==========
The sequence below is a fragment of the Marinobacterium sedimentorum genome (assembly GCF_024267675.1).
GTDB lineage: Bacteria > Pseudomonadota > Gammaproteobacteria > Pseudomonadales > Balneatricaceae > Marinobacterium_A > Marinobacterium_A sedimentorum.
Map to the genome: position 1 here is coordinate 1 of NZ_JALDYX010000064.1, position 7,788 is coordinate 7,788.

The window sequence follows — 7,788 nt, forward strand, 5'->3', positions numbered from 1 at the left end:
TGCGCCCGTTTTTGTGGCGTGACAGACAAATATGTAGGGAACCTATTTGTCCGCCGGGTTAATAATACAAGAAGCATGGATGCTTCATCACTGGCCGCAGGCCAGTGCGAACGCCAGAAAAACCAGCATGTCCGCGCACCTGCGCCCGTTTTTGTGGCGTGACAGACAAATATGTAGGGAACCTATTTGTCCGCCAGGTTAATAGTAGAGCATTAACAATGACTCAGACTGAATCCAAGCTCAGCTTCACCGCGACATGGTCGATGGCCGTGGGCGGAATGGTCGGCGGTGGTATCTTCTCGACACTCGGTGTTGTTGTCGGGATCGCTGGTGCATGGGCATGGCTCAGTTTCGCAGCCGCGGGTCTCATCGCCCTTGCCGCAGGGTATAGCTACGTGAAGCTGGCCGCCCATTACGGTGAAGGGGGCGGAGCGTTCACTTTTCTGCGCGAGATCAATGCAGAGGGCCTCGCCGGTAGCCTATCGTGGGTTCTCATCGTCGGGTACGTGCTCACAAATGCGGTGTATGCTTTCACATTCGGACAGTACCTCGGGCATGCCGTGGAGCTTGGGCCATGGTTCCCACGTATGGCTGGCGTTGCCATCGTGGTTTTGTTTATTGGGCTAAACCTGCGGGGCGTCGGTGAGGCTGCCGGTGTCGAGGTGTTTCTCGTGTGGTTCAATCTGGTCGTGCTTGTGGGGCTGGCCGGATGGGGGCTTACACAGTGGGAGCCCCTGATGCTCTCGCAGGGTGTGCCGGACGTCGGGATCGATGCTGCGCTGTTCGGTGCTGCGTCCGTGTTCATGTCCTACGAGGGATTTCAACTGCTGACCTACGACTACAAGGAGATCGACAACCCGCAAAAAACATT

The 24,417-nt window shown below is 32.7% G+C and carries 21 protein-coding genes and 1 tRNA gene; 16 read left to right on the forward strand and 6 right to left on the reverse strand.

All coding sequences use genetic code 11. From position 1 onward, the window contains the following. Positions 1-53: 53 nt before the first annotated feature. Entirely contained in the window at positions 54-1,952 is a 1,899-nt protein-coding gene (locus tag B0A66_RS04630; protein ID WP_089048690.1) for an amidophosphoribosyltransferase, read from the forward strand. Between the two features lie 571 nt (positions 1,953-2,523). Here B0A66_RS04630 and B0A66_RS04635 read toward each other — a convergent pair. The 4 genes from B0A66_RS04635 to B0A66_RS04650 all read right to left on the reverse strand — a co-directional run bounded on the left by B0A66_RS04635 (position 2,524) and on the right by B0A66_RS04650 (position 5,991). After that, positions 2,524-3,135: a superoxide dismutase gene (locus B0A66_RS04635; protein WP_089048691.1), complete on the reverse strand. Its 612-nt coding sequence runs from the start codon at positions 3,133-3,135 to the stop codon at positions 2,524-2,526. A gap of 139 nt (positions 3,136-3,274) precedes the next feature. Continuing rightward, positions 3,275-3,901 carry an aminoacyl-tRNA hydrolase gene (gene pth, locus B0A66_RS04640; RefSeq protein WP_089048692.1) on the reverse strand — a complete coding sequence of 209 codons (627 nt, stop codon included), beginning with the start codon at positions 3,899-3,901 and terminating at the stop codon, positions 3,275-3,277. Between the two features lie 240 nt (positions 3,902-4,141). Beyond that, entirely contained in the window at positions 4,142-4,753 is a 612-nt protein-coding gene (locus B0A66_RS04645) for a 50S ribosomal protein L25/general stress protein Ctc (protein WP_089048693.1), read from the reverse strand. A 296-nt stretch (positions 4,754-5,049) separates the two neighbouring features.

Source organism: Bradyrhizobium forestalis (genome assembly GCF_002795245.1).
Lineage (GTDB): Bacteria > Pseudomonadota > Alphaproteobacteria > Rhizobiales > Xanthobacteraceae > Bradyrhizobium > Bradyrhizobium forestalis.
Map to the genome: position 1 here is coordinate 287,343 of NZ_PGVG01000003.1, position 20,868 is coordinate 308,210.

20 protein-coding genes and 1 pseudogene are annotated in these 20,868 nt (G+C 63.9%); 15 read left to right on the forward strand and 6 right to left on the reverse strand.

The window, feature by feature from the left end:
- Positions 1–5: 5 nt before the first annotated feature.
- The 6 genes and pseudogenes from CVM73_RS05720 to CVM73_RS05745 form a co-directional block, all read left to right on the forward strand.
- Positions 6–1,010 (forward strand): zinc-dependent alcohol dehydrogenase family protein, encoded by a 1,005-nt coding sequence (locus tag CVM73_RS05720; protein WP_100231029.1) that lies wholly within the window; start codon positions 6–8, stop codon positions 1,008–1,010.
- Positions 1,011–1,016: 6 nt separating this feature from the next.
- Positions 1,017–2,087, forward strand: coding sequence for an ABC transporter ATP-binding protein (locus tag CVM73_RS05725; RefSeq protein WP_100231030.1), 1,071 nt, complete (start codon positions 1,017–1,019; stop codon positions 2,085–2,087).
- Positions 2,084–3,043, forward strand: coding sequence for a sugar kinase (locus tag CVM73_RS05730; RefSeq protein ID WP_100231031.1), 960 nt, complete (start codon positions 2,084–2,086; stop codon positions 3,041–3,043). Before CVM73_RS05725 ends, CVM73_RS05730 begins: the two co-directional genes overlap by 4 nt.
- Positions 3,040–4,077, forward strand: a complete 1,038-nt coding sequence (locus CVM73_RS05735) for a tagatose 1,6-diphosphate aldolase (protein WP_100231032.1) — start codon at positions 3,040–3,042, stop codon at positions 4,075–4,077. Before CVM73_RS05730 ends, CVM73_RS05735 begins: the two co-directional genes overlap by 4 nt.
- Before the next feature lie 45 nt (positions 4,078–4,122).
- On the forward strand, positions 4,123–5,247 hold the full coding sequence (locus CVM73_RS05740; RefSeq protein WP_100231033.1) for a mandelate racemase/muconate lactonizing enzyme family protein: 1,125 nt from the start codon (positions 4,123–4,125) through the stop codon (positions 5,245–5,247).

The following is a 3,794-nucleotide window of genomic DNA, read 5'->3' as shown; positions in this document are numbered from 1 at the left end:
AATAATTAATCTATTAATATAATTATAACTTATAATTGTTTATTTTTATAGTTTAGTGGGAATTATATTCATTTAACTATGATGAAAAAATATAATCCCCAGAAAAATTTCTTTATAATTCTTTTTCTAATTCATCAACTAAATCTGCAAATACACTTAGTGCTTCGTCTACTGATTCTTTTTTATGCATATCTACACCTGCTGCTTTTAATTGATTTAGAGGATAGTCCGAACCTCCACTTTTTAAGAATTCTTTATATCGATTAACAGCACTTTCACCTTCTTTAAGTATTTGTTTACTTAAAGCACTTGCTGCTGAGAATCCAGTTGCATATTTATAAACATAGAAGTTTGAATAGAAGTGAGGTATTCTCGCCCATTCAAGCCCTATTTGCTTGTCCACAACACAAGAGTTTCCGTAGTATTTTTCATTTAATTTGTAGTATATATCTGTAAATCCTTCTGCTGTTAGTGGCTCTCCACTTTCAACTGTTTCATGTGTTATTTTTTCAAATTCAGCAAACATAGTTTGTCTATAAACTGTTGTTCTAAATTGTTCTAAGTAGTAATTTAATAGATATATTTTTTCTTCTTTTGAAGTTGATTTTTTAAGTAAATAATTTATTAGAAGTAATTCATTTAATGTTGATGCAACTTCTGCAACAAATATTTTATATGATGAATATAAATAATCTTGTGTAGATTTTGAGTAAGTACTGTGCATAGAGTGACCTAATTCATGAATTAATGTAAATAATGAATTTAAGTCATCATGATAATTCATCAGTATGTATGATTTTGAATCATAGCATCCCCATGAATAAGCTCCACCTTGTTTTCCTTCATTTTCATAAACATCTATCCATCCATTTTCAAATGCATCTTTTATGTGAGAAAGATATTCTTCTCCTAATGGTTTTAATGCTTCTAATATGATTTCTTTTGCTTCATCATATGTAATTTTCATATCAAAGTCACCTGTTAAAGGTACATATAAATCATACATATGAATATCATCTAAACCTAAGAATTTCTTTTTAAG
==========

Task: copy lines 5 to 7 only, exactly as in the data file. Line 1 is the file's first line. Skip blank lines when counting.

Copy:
TGCGCCCGTTTTTGTGGCGTGACAGACAAATATGTAGGGAACCTATTTGTCCGCCGGGTTAATAATACAAGAAGCATGGATGCTTCATCACTGGCCGCAGGCCAGTGCGAACGCCAGAAAAACCAGCATGTCCGCGCACCTGCGCCCGTTTTTGTGGCGTGACAGACAAATATGTAGGGAACCTATTTGTCCGCCAGGTTAATAGTAGAGCATTAACAATGACTCAGACTGAATCCAAGCTCAGCTTCACCGCGACATGGTCGATGGCCGTGGGCGGAATGGTCGGCGGTGGTATCTTCTCGACACTCGGTGTTGTTGTCGGGATCGCTGGTGCATGGGCATGGCTCAGTTTCGCAGCCGCGGGTCTCATCGCCCTTGCCGCAGGGTATAGCTACGTGAAGCTGGCCGCCCATTACGGTGAAGGGGGCGGAGCGTTCACTTTTCTGCGCGAGATCAATGCAGAGGGCCTCGCCGGTAGCCTATCGTGGGTTCTCATCGTCGGGTACGTGCTCACAAATGCGGTGTATGCTTTCACATTCGGACAGTACCTCGGGCATGCCGTGGAGCTTGGGCCATGGTTCCCACGTATGGCTGGCGTTGCCATCGTGGTTTTGTTTATTGGGCTAAACCTGCGGGGCGTCGGTGAGGCTGCCGGTGTCGAGGTGTTTCTCGTGTGGTTCAATCTGGTCGTGCTTGTGGGGCTGGCCGGATGGGGGCTTACACAGTGGGAGCCCCTGATGCTCTCGCAGGGTGTGCCGGACGTCGGGATCGATGCTGCGCTGTTCGGTGCTGCGTCCGTGTTCATGTCCTACGAGGGATTTCAACTGCTGACCTACGACTACAAGGAGATCGACAACCCGCAAAAAACATT

The 24,417-nt window shown below is 32.7% G+C and carries 21 protein-coding genes and 1 tRNA gene; 16 read left to right on the forward strand and 6 right to left on the reverse strand.

All coding sequences use genetic code 11. From position 1 onward, the window contains the following. Positions 1-53: 53 nt before the first annotated feature. Entirely contained in the window at positions 54-1,952 is a 1,899-nt protein-coding gene (locus tag B0A66_RS04630; protein ID WP_089048690.1) for an amidophosphoribosyltransferase, read from the forward strand. Between the two features lie 571 nt (positions 1,953-2,523). Here B0A66_RS04630 and B0A66_RS04635 read toward each other — a convergent pair. The 4 genes from B0A66_RS04635 to B0A66_RS04650 all read right to left on the reverse strand — a co-directional run bounded on the left by B0A66_RS04635 (position 2,524) and on the right by B0A66_RS04650 (position 5,991). After that, positions 2,524-3,135: a superoxide dismutase gene (locus B0A66_RS04635; protein WP_089048691.1), complete on the reverse strand. Its 612-nt coding sequence runs from the start codon at positions 3,133-3,135 to the stop codon at positions 2,524-2,526. A gap of 139 nt (positions 3,136-3,274) precedes the next feature. Continuing rightward, positions 3,275-3,901 carry an aminoacyl-tRNA hydrolase gene (gene pth, locus B0A66_RS04640; RefSeq protein WP_089048692.1) on the reverse strand — a complete coding sequence of 209 codons (627 nt, stop codon included), beginning with the start codon at positions 3,899-3,901 and terminating at the stop codon, positions 3,275-3,277. Between the two features lie 240 nt (positions 3,902-4,141). Beyond that, entirely contained in the window at positions 4,142-4,753 is a 612-nt protein-coding gene (locus B0A66_RS04645) for a 50S ribosomal protein L25/general stress protein Ctc (protein WP_089048693.1), read from the reverse strand. A 296-nt stretch (positions 4,754-5,049) separates the two neighbouring features.